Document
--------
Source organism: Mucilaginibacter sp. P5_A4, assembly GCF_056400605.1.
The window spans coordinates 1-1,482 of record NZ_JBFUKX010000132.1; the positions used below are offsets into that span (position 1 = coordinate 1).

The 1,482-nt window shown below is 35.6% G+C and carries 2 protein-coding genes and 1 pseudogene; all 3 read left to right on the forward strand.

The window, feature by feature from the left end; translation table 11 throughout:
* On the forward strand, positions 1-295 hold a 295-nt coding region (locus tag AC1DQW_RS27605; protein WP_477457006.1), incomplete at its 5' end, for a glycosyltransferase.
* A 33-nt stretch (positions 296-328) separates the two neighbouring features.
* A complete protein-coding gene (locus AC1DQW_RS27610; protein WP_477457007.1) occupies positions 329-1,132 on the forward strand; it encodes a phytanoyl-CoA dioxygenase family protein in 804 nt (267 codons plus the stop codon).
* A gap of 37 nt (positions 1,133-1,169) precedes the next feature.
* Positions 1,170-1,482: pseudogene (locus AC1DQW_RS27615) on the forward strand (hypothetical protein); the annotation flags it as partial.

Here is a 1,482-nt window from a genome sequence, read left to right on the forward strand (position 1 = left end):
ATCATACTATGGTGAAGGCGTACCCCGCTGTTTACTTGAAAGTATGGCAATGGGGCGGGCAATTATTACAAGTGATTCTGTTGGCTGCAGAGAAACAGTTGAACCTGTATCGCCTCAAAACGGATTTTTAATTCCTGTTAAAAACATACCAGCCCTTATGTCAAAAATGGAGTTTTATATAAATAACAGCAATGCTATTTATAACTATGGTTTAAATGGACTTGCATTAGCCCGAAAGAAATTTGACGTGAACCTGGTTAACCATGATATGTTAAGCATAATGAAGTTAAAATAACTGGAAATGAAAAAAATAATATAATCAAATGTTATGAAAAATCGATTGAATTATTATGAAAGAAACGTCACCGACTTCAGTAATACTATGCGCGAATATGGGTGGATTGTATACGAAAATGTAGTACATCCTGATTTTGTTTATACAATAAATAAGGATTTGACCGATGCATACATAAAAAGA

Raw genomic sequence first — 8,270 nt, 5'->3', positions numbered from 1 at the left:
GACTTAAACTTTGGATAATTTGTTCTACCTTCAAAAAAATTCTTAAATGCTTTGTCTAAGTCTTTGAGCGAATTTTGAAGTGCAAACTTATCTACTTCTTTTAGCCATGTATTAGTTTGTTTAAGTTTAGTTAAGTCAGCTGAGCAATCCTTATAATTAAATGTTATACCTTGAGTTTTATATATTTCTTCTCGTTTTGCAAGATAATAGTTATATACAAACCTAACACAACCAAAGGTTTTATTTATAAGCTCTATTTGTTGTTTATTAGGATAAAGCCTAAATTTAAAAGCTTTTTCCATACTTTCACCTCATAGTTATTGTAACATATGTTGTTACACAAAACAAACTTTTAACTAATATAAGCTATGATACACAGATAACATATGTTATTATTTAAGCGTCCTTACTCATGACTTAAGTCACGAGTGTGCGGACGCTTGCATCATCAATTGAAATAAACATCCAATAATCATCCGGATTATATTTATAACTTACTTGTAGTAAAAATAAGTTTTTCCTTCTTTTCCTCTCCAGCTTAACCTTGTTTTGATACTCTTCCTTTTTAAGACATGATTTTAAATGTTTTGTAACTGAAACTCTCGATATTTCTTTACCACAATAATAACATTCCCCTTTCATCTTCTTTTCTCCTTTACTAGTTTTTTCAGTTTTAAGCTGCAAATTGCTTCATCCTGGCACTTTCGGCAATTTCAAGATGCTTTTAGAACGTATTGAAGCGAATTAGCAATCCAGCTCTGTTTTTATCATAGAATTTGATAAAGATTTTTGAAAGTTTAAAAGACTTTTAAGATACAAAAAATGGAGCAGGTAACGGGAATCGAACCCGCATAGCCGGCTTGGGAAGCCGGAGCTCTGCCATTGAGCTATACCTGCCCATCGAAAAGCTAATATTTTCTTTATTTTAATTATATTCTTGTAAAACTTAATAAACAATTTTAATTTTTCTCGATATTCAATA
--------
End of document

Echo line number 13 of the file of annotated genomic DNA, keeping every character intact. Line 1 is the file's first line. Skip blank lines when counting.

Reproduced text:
GACTTAAACTTTGGATAATTTGTTCTACCTTCAAAAAAATTCTTAAATGCTTTGTCTAAGTCTTTGAGCGAATTTTGAAGTGCAAACTTATCTACTTCTTTTAGCCATGTATTAGTTTGTTTAAGTTTAGTTAAGTCAGCTGAGCAATCCTTATAATTAAATGTTATACCTTGAGTTTTATATATTTCTTCTCGTTTTGCAAGATAATAGTTATATACAAACCTAACACAACCAAAGGTTTTATTTATAAGCTCTATTTGTTGTTTATTAGGATAAAGCCTAAATTTAAAAGCTTTTTCCATACTTTCACCTCATAGTTATTGTAACATATGTTGTTACACAAAACAAACTTTTAACTAATATAAGCTATGATACACAGATAACATATGTTATTATTTAAGCGTCCTTACTCATGACTTAAGTCACGAGTGTGCGGACGCTTGCATCATCAATTGAAATAAACATCCAATAATCATCCGGATTATATTTATAACTTACTTGTAGTAAAAATAAGTTTTTCCTTCTTTTCCTCTCCAGCTTAACCTTGTTTTGATACTCTTCCTTTTTAAGACATGATTTTAAATGTTTTGTAACTGAAACTCTCGATATTTCTTTACCACAATAATAACATTCCCCTTTCATCTTCTTTTCTCCTTTACTAGTTTTTTCAGTTTTAAGCTGCAAATTGCTTCATCCTGGCACTTTCGGCAATTTCAAGATGCTTTTAGAACGTATTGAAGCGAATTAGCAATCCAGCTCTGTTTTTATCATAGAATTTGATAAAGATTTTTGAAAGTTTAAAAGACTTTTAAGATACAAAAAATGGAGCAGGTAACGGGAATCGAACCCGCATAGCCGGCTTGGGAAGCCGGAGCTCTGCCATTGAGCTATACCTGCCCATCGAAAAGCTAATATTTTCTTTATTTTAATTATATTCTTGTAAAACTTAATAAACAATTTTAATTTTTCTCGATATTCAATA